How Do I Use Aperture Priority Mode?
To use aperture priority mode, it’s as easy as turning the dial on your camera. You want to turn your dial to either A or Av. The next step is to enter your aperture manually into the camera. This means the f-stop setting that you’re going to use. Keep in mind that your camera will never change the aperture once you’ve manually set it. You will need to change it yourself each time you require a different depth of field.
Once you have your f-stop manually entered, it’s time to choose the proper exposure compensation. You don’t want to accidentally overexpose the features in your picture. The exposure compensation will normally be between -0.3 or -0.7. The exposure compensation alters the shutter speeds selected by your camera to give you the desired exposure.
The last thing is to choose your ISO. Unless you’re in some kind of unique situation in which you need exceptionally high ISO, it’s recommended that you stick to the base ISO, which is normally 100 on modern cameras.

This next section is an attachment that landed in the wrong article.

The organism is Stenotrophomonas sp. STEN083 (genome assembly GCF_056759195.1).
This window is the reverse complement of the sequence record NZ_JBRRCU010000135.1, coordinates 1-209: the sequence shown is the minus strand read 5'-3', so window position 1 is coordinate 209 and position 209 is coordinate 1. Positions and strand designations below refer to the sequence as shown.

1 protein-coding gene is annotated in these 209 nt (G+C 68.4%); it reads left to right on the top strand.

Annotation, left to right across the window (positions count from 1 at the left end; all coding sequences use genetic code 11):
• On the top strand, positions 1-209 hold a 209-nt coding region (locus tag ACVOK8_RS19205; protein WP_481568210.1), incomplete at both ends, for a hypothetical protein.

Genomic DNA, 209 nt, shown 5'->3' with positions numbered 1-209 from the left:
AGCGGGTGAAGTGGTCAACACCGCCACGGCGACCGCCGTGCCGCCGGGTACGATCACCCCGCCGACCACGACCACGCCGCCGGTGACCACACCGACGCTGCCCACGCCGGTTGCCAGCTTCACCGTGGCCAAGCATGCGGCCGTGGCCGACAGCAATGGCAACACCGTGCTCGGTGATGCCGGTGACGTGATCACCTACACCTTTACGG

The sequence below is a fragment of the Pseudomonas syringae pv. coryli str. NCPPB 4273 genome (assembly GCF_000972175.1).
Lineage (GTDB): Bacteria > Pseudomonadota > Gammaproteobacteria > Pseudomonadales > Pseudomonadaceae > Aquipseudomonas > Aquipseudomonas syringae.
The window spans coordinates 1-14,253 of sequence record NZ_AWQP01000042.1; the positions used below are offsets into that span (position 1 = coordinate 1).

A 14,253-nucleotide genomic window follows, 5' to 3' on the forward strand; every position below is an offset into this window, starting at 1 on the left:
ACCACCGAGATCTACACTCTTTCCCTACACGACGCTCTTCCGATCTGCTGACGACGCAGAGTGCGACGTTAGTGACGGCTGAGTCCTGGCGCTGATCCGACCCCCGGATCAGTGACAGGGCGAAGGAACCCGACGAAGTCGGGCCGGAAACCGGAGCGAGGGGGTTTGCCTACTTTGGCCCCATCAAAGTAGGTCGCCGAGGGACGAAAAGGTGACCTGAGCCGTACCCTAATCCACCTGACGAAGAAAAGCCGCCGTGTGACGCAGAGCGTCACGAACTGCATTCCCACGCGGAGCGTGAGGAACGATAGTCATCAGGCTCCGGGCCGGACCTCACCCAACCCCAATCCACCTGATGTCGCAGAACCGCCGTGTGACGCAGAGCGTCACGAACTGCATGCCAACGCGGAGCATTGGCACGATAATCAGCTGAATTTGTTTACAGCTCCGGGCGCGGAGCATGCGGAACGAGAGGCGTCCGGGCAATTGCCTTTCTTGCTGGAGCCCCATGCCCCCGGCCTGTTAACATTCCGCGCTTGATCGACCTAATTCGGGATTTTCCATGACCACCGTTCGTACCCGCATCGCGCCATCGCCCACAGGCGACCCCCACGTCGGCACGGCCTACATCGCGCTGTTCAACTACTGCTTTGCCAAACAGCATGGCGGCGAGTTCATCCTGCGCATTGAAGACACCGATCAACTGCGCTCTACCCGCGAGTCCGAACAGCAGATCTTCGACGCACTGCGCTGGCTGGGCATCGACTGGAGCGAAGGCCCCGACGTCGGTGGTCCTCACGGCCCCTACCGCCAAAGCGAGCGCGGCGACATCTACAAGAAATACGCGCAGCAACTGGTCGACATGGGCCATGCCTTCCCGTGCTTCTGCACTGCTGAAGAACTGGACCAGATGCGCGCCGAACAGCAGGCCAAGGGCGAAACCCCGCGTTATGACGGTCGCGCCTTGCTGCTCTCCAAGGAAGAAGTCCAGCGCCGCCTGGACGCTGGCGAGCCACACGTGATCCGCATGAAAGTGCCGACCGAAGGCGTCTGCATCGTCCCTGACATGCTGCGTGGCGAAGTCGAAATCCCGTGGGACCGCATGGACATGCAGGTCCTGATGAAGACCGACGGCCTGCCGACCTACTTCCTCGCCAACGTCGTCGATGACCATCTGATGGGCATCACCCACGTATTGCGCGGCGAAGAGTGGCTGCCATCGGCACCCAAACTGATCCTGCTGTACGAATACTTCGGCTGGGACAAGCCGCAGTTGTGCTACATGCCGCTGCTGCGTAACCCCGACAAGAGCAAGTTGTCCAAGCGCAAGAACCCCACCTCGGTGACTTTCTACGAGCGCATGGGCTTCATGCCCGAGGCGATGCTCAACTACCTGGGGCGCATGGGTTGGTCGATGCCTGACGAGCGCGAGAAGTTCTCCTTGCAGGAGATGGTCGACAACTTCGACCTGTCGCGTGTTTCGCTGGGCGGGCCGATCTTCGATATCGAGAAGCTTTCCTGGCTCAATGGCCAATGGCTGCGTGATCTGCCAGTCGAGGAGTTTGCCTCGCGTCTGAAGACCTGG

As you can see, using aperture priority is very easy. It’s also super quick. If you’re working on some landscape photography, it’s easy to pick the proper aperture, a reasonable exposure compensation, and then your base ISO. It takes just a few seconds and you’re ready to start shooting.
Plus, it doesn’t matter what happens with the light. Your settings are optimal even if you end up shooting in and out of shadows or if you get into some trouble with clouds. Your camera is going to work all of that stuff out on its own.
When Should I Use Aperture Priority Mode?
Aperture priority mode is such a flexible and versatile mode to shoot in that you can probably use it at least 95% of the time, regardless of genre. This means you can use aperture priority mode to shoot in just about every situation.
The only time you don’t want to use aperture priority mode is if you’re doing night sky photography or taking pictures of the Milky Way. Automatic exposure in this case will give you the poorest results imaginable. Your images will end up too dark and will be inconsistently exposed. If you’re taking star photos, pictures in extremely dark locations, or if you’re trying to capture an immense panorama, we recommend switching into manual mode.